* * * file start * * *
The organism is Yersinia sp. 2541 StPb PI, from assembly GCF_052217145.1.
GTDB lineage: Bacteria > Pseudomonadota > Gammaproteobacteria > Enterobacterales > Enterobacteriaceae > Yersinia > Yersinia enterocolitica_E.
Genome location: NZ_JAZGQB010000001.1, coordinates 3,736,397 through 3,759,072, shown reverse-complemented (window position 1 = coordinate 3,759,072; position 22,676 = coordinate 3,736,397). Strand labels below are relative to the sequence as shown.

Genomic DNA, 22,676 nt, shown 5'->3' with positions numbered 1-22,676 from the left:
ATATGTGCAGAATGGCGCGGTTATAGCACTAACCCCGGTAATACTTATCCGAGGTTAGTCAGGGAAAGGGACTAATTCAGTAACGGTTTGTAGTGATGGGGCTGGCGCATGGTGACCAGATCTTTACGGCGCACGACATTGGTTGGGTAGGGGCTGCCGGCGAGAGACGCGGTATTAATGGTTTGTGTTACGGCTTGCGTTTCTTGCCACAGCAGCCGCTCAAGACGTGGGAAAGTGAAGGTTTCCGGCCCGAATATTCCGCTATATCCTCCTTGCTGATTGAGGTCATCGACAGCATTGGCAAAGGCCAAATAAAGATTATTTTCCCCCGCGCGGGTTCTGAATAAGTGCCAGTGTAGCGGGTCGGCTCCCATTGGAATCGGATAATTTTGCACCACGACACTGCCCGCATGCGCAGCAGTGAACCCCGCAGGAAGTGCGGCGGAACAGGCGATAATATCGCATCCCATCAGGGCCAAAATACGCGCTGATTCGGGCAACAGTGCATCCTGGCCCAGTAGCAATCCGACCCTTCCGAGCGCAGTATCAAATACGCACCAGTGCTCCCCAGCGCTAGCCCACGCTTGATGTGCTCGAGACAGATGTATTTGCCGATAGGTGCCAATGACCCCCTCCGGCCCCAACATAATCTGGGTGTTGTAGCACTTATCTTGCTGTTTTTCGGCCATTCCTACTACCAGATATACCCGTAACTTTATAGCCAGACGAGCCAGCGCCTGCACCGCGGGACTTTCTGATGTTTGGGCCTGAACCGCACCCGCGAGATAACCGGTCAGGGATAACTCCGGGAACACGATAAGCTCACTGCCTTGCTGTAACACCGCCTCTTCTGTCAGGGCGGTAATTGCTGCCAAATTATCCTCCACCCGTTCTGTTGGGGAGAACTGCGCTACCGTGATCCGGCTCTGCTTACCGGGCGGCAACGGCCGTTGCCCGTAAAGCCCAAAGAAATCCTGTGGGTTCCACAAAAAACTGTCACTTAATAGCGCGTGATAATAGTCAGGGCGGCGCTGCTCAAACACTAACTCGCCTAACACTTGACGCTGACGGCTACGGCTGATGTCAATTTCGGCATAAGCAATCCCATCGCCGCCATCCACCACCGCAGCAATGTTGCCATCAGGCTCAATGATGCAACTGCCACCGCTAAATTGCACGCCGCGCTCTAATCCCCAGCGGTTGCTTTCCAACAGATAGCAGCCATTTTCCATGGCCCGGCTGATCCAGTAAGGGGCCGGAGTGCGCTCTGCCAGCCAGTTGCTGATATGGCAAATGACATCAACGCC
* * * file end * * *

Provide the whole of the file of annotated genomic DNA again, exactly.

The organism is Yersinia sp. 2541 StPb PI, from assembly GCF_052217145.1.
GTDB lineage: Bacteria > Pseudomonadota > Gammaproteobacteria > Enterobacterales > Enterobacteriaceae > Yersinia > Yersinia enterocolitica_E.
Genome location: NZ_JAZGQB010000001.1, coordinates 3,736,397 through 3,759,072, shown reverse-complemented (window position 1 = coordinate 3,759,072; position 22,676 = coordinate 3,736,397). Strand labels below are relative to the sequence as shown.

Genomic DNA, 22,676 nt, shown 5'->3' with positions numbered 1-22,676 from the left:
ATATGTGCAGAATGGCGCGGTTATAGCACTAACCCCGGTAATACTTATCCGAGGTTAGTCAGGGAAAGGGACTAATTCAGTAACGGTTTGTAGTGATGGGGCTGGCGCATGGTGACCAGATCTTTACGGCGCACGACATTGGTTGGGTAGGGGCTGCCGGCGAGAGACGCGGTATTAATGGTTTGTGTTACGGCTTGCGTTTCTTGCCACAGCAGCCGCTCAAGACGTGGGAAAGTGAAGGTTTCCGGCCCGAATATTCCGCTATATCCTCCTTGCTGATTGAGGTCATCGACAGCATTGGCAAAGGCCAAATAAAGATTATTTTCCCCCGCGCGGGTTCTGAATAAGTGCCAGTGTAGCGGGTCGGCTCCCATTGGAATCGGATAATTTTGCACCACGACACTGCCCGCATGCGCAGCAGTGAACCCCGCAGGAAGTGCGGCGGAACAGGCGATAATATCGCATCCCATCAGGGCCAAAATACGCGCTGATTCGGGCAACAGTGCATCCTGGCCCAGTAGCAATCCGACCCTTCCGAGCGCAGTATCAAATACGCACCAGTGCTCCCCAGCGCTAGCCCACGCTTGATGTGCTCGAGACAGATGTATTTGCCGATAGGTGCCAATGACCCCCTCCGGCCCCAACATAATCTGGGTGTTGTAGCACTTATCTTGCTGTTTTTCGGCCATTCCTACTACCAGATATACCCGTAACTTTATAGCCAGACGAGCCAGCGCCTGCACCGCGGGACTTTCTGATGTTTGGGCCTGAACCGCACCCGCGAGATAACCGGTCAGGGATAACTCCGGGAACACGATAAGCTCACTGCCTTGCTGTAACACCGCCTCTTCTGTCAGGGCGGTAATTGCTGCCAAATTATCCTCCACCCGTTCTGTTGGGGAGAACTGCGCTACCGTGATCCGGCTCTGCTTACCGGGCGGCAACGGCCGTTGCCCGTAAAGCCCAAAGAAATCCTGTGGGTTCCACAAAAAACTGTCACTTAATAGCGCGTGATAATAGTCAGGGCGGCGCTGCTCAAACACTAACTCGCCTAACACTTGACGCTGACGGCTACGGCTGATGTCAATTTCGGCATAAGCAATCCCATCGCCGCCATCCACCACCGCAGCAATGTTGCCATCAGGCTCAATGATGCAACTGCCACCGCTAAATTGCACGCCGCGCTCTAATCCCCAGCGGTTGCTTTCCAACAGATAGCAGCCATTTTCCATGGCCCGGCTGATCCAGTAAGGGGCCGGAGTGCGCTCTGCCAGCCAGTTGCTGATATGGCAAATGACATCAACGCC